Sep remembers that Shipman’s response was to walk away. Sep did however feel sorry for Harrison, as he knew he would not be able to do much in the position he had been selected for.

Doreen also believed that goalkeeper Gordon Bradley was surprised to be picked for the 1949 final when McGraw was injured. Even he felt that Les Major should have been picked.

On the day, the coach carrying the players’ wives to Wembley stopped for lunch and they nearly missed the kick-off. They did miss the community singing. They took their places as the players came onto the pitch. After the match, Doreen went down to where the players came out.

Ted was chatting to a couple of friends from the Navy and she only had time to say hello before the wives were marched off to the coach. They were taken straight back to Leicester.

A fan nearly stole her commemorative silk headscarf. The women did not go to the post-cup final banquet, but they did go to the reception at the Lord Mayor’s Chambers in Leicester the following Monday.

Following the cup final, which Leicester City lost 3-1, the team had seven days in which to play their final three games of the season.

Doreen remembered that these three games were absolutely vital to the Club, which was in serious danger of being relegated to the Third Division for the first time in its history. They were also in danger of being the only club in history to have reached a cup final and then be relegated to the third tier.

Ted played in the first two of these games. The first match was on the Wednesday at Bury. The goalkeeper, Bradley, and makeshift centre-forward, Harrison, were missing. They were replaced by Major and Jim Johnstone. Lee and Mal Griffiths scored in a vital 2-1 win.

Twenty-four hours later, Leicester had a home game against promotion-chasing West Bromwich Albion, who had to win to ensure their promotion to the top division. The same City side that had won at Bury played in front of a crowd of 34,500 at Filbert Street. The result was a 3-0 defeat.

This meant that two days later, Leicester had to gain at least a point against Cardiff City at Ninian Park. If they did not get this point and Nottingham Forest won their game against Bury, it would be Leicester who would be relegated to the Third Division. 

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1949 FA Cup Final
1949 FA Cup Final

Norman Plummer and Johnny Duncan lead the Foxes out at Wembley.

The side that City put together for this vital last match bore little resemblance to the side that had turned out at Wembley seven days previously.

Bradley was back in goal, and Harrison also returned, playing in his correct position at full-back. Ted, Sandy Scott, Walter Harrison, Norman Plummer and (eventually) Ken Chisholm did not play.

Tom McArthur, Tom Paterson and Jim Garvey, all of whom had spent most of the season in the reserves, came into the side. Long-serving right-back Billy Frame was recalled to the side for only the third time since his injury in December to play his 459th and final game in all competitions for Leicester.

Also recalled for the first time since the previous December was Smith; to play in his 586th game in all competitions for Leicester City.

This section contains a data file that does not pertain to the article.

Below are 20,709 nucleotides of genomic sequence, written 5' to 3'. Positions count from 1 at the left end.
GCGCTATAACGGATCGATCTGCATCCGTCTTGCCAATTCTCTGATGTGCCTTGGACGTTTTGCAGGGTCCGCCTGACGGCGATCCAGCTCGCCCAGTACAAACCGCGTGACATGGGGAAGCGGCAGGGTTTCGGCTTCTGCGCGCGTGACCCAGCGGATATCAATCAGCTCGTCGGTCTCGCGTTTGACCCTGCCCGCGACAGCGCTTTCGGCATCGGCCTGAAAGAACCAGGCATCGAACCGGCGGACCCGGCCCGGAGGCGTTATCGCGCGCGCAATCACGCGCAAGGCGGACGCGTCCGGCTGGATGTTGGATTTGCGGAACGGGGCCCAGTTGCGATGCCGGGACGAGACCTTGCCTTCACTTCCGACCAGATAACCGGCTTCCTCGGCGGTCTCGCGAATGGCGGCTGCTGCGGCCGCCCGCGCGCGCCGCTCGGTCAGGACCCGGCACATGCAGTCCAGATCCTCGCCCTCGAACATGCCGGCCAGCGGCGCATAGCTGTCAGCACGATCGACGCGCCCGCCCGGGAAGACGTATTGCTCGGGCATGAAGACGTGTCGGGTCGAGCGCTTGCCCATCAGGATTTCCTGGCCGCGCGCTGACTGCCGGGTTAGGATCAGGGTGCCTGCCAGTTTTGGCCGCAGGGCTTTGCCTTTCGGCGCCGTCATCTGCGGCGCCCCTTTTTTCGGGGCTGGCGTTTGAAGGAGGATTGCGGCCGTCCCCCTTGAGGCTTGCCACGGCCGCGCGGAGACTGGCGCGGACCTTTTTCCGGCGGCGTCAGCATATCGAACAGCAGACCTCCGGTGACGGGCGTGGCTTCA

He took over Plummer’s position at centre-half. It was the last time he played for the Club, 20 years after he had made his debut. Lee scored a 77th-minute equaliser for City in somewhat suspicious circumstances. This secured a 1-1 draw and relegation was avoided.

In the season after the cup final, Duncan departed, Norman Bullock became the manager and Ted moved to Plymouth Argyle, along with McArthur and Major. Doreen remembered that Ted’s speciality was the sliding tackle. His career was finished when he damaged a cartilage and eventually a cruciate ligament.

He was offered a player-coaching job but felt that he would not be able to do it properly. He got £500 compensation. Some 25 per cent of this went on the deposit on a house. He later got another £750.

Doreen then recalled that after his football career ended at Plymouth, the family returned to Leicester. Ted got a job as a progress chaser with an engineering firm. He couldn’t stand it. He’d never been in a factory and had never been tied down, so he left.

His next job was a Hoover salesman, knocking on doors. Women couldn’t sign hire purchase agreements in those days, so he’d return in the evening to see the 'man of the house'.

He’d be recognised, they would talk about football and he’d conclude the sale. He became a Hoover area manager but then he opened an electrical shop called ‘PJ Electrics’ in Needham Street with a partner.

Over the next few years they made it into a really thriving business. Being well known as a footballer certainly helped. 

Ted’s next job was selling Saab cars. His business ‘Thurspeed Cars’, with its associated driving school, was on the ground floor of what later became Granny’s nightclub.

Intriguingly, it is said he was the first man in Leicester to own a Saab hatchback. Ted died in January 2000, but not before he had undertaken a part-time role leading guided tours of Filbert Street in the 1990s.